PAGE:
This formerly zealous evangelist became so church oriented that I forgot the mission to which the church is called: to incarnate Jesus Christ to a lost and hopeless world in need of a Savior. Extending a church invitation or praying for a grieving store clerk is nice…but it’s not sharing the gospel. 

Yesterday I watched the Lord steer our lunch conversation to me briefly sharing about the difference God is making in my life. In fact, I was able to empathize with some things my new friend is going through with her adult children — and then surprise her when this pastor’s wife of nearly 4 decades followed up her lack of enthusiasm for church involvement by admitting the times when I went on Sunday mornings only because…well…my husband is a pastor!

I came home yesterday hopeful. Who would have thought this homeschooling mom of seven and grandmother of eleven would be “out there” selling IT and having lunches with business savvy women who may walk away scratching their heads at how I’ve spent the last 35 years?

I just want them to walk away savoring the aroma of Christ.

God is stirring my heart to love the lost again. To admire women who have spent years building a career but who love their children just as much as I do. To not be ashamed of the gospel that has changed me and can change them. To resist the embarrassment or fear of man that tempts me to keep God out of the conversation. To look for ways to learn from some amazing women I’m meeting — many of whom share my values about marriage and motherhood far more closely than I thought when “us” and “them” attitudes tempted me to feeling superior because I was the stay-at-home mom.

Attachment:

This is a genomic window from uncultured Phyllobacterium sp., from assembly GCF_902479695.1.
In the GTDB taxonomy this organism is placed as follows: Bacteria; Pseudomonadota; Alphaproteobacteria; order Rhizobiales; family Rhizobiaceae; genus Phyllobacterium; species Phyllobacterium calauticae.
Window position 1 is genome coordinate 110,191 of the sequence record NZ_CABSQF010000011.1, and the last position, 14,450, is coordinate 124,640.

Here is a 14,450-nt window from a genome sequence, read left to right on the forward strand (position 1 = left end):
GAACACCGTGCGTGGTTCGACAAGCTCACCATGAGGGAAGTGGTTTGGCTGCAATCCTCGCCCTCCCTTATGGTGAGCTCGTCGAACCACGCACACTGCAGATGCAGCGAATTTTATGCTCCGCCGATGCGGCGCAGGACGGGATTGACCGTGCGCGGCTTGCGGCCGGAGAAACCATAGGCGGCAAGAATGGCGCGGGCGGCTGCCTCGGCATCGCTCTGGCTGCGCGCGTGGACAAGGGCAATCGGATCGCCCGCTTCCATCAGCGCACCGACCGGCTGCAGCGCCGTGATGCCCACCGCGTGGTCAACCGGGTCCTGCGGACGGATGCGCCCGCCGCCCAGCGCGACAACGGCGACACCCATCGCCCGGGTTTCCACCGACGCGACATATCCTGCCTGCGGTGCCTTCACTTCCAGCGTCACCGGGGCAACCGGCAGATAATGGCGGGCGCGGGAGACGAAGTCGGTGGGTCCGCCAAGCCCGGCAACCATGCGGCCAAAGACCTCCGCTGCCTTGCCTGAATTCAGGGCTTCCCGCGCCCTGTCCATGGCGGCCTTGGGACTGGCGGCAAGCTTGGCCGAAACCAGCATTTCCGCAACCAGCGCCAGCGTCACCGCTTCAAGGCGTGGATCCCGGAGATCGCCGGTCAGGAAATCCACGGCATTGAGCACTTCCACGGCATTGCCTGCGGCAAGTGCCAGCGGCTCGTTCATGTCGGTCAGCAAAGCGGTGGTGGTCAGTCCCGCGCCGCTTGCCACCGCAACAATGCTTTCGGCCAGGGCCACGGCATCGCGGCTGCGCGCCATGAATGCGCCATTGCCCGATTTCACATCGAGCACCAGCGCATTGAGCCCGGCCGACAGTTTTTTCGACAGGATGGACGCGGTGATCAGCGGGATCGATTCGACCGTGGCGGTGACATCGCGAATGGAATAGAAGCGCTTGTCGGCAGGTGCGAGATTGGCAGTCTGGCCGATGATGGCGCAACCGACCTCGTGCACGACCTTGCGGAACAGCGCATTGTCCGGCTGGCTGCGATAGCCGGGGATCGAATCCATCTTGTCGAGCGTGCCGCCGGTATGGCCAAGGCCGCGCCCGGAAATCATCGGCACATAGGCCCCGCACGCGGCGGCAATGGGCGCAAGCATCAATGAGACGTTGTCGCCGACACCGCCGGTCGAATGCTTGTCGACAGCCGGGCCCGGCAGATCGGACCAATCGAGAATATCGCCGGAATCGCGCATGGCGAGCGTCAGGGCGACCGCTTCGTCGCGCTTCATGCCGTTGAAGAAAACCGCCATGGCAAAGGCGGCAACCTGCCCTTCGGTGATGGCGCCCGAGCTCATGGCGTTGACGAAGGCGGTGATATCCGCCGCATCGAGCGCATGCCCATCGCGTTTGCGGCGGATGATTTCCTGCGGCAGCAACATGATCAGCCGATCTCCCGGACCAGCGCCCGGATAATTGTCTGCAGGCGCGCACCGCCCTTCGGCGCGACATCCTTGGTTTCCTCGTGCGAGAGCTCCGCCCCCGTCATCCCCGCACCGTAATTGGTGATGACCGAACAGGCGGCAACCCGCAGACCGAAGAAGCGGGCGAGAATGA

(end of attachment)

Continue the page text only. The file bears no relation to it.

I’m smiling. “Retro” stuff is back in. Our sons have repeatedly lamented that Dad didn’t save our Chevelle convertible for them and our daughters have chastised me for throwing away “cool” clothes and jewelry.

Maybe God is bringing me back.  Back to days when reaching out to the lost and praying for opportunities to share the love of Christ was a lifestyle.

Lord, please.

An After-Dinner Chat With Some Smart Kids

Yesterday a longtime friend made a facebook comment about a book Benny and I wrote years ago called, “Walking With the Wise.” Frankly, it was written so long ago that I rarely think about it. It was a book for parents about the importance of developing the kind of relationship with our kids that makes we parents the people to whom they want to come for friendship and counsel in the teen years.